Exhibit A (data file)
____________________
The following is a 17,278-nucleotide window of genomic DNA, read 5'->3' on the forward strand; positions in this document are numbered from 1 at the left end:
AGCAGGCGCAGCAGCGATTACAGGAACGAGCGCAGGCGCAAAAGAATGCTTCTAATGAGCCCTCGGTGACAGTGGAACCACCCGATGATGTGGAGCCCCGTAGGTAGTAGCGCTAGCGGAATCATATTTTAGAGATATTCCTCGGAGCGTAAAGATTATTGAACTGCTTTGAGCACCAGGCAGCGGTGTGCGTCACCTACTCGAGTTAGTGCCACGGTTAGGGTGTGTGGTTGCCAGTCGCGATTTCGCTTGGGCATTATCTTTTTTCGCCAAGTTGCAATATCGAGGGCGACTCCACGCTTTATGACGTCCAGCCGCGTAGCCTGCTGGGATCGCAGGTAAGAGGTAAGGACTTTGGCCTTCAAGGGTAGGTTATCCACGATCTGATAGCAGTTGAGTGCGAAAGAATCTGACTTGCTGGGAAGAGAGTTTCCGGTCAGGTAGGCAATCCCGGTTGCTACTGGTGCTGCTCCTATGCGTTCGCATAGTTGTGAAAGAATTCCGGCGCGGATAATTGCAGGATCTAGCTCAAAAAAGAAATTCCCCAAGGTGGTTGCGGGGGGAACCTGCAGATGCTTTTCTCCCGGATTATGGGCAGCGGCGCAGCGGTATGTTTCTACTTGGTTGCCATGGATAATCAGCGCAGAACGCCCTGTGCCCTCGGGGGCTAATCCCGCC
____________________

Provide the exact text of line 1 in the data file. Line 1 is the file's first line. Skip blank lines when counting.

The following is a 17,278-nucleotide window of genomic DNA, read 5'->3' on the forward strand; positions in this document are numbered from 1 at the left end: